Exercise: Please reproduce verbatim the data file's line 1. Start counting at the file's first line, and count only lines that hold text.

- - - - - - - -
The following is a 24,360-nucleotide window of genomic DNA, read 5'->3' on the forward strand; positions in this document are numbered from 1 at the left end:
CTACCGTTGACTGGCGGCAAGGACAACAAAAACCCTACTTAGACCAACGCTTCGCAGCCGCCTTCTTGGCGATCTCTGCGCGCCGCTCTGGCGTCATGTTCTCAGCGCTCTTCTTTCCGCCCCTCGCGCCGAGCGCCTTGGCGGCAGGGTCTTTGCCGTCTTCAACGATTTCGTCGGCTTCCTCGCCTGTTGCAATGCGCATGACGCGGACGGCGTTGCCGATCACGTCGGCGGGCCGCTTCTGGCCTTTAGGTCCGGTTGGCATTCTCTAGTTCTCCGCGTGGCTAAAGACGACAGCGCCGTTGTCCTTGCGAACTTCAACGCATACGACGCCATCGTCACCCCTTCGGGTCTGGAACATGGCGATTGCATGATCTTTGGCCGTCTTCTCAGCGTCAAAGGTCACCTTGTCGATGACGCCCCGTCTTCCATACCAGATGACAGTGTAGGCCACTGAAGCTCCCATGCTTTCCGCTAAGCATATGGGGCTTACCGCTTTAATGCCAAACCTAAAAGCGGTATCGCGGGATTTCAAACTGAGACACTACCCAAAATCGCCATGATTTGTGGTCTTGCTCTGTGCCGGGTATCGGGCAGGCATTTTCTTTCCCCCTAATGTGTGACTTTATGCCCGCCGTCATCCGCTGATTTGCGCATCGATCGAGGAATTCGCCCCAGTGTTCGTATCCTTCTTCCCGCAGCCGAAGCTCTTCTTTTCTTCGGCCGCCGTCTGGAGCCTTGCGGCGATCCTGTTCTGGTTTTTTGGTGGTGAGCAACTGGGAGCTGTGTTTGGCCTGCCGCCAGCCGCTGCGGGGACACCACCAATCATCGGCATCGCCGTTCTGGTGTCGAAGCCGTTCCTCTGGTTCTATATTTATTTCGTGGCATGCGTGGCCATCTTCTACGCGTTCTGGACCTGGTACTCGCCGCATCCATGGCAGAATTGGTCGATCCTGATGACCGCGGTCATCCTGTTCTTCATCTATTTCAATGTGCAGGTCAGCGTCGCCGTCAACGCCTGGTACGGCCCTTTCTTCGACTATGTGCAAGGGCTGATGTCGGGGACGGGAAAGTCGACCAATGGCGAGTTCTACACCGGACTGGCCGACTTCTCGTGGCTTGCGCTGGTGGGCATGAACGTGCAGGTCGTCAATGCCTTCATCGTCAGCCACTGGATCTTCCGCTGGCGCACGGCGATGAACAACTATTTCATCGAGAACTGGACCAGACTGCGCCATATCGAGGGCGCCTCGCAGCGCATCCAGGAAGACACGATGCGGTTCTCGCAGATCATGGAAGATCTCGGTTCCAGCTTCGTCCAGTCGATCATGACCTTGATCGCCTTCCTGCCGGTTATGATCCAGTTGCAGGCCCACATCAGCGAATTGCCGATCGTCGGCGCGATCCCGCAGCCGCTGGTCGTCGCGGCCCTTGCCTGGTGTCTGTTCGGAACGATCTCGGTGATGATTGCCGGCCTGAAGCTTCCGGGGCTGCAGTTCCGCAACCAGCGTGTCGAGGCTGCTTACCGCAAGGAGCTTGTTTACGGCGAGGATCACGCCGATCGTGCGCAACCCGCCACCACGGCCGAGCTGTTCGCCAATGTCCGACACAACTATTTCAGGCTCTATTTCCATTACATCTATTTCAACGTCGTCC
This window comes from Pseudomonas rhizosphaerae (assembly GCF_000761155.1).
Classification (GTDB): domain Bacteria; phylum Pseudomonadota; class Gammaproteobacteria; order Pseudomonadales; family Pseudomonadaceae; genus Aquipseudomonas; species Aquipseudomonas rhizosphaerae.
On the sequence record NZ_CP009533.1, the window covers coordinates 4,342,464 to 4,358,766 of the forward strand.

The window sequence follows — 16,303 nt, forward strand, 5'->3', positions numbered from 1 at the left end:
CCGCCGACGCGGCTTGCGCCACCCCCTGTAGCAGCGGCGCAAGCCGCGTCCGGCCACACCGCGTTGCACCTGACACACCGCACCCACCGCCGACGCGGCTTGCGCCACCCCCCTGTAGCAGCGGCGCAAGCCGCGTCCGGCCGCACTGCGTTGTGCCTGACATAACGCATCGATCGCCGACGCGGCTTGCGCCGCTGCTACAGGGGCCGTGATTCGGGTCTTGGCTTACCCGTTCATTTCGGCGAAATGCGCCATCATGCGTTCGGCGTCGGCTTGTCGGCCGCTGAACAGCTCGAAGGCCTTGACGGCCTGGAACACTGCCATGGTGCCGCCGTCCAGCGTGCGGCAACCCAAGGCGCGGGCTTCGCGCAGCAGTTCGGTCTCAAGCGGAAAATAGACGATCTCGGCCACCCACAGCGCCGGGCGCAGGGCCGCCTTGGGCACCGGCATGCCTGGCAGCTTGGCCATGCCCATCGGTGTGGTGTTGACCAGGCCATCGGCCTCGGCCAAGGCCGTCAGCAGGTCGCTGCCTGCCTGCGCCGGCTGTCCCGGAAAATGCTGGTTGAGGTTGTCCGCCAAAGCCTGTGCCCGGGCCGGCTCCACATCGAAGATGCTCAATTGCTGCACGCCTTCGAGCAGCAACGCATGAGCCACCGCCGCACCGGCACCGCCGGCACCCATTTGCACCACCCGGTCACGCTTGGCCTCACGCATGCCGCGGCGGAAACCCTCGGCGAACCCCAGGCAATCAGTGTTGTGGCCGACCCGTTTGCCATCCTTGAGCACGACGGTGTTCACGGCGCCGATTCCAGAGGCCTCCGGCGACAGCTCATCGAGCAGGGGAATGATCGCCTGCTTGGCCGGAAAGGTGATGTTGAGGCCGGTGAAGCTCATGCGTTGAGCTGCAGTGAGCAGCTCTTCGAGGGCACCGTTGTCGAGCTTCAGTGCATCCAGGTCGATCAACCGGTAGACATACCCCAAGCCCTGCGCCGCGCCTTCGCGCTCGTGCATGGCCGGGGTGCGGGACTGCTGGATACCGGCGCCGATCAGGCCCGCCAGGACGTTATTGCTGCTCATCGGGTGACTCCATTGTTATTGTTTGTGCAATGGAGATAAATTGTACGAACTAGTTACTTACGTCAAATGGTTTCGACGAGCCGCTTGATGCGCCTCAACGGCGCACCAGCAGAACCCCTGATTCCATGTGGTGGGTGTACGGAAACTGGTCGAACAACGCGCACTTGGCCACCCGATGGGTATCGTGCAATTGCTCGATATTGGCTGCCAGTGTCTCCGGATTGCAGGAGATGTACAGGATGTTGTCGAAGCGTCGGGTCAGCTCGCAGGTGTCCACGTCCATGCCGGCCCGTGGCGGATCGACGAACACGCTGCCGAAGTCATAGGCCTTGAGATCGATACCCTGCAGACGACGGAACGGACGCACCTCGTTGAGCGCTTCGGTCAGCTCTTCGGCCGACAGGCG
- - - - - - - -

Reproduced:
The following is a 24,360-nucleotide window of genomic DNA, read 5'->3' on the forward strand; positions in this document are numbered from 1 at the left end: